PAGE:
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Anja Pinborg calls for careful interpretation of a US study suggesting pregnancy complications are more likely after ART

Mar 24, 2022

In February 2022 the Journal of the American Heart Association published a study, which associates assisted reproduction with an increased risk of vascular and other complications during pregnancy, especially in women aged 35 years or older and those with pre-existing health problems.

Researchers compared data on the outcomes of 106,248 deliveries, conceived with assisted reproduction, with 34.2 million deliveries without fertility treatment between 2008 and 2016 in the USA. The study showed that women who conceived using assisted reproduction techniques had an increased risk for preterm birth and cesarean delivery and were 2.5 times more like to experience kidney injury.

The study authors did not directly compare different types of fertility treatment, which an article by CNN highlights as a major limitation of the findings.

“I agree that this study should be looked upon with very critical eyes since all participants were pooled into one group, not distinguishing between different fertility treatments and the techniques used nor between singletons and twin births,” comments Professor Anja Pinborg from Rigshospitalet’s Fertility Clinic.

According to the study the women who conceived by ART had a much higher prevalence of multifetal pregnancy (28.70% versus 1.95%) and current preeclampsia/eclampsia (10.33% versus 4.42%).

“The impact of the multifetal births is so far completely missing from the coverage of the study. We know from several other studies that multifetal births significantly increase the risk of preeclampsia, which is a prime cause of kidney and heart problems during pregnancy,” explains Anja Pinborg and adds: “we should be really, really careful to convey a message that ART treatment itself can cause sudden kidney injuries or heart problems and especially in Scandinavia, where we have a lot less twin births thanks to the IVF treatment standard of only returning one fertilized egg – and thereby we also have fever cases of preeclampsia.”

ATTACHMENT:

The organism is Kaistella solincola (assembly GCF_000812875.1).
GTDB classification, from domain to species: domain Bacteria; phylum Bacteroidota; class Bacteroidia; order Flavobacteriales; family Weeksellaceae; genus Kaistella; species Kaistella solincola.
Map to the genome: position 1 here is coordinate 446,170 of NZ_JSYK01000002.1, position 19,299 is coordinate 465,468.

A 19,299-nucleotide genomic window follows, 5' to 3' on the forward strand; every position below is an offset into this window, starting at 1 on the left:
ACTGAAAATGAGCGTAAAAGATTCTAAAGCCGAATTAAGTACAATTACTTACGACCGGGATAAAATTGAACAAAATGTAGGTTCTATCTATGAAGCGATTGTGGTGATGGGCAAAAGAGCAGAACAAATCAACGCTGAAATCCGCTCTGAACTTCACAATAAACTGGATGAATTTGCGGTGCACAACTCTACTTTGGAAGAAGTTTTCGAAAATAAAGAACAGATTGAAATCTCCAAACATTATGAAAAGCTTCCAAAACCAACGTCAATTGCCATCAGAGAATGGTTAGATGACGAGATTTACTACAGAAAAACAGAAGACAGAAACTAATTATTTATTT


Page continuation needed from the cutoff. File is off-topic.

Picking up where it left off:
The researchers found that women who conceived using assisted reproduction were an average of seven years older – 35 compared to 28 and they also had more pre-existing health conditions, such as chronic high blood pressure, obesity and diabetes. The study further discussed the challenge to determine whether the increased prevalence of adverse outcomes is attributable to the ART procedure itself or maternal factors associated with infertility.

“The ReproUnion Biobank & Infertility Cohort will soon help with some answers! Because the mothers starting ART are on average older when becoming pregnant, they are also at higher risk of disease, but we need to know a lot more! Fortunately, we soon have enough samples in RUBIC to start looking into early markers for cardiovascular disorders among the samples, which will grow to include 2500 infertile women who we can follow over time to assess if they are at a higher risk of heart disease and other comorbidities,” concludes Anja Pinborg, who is also part of the ReproUnion management team for RUBIC.

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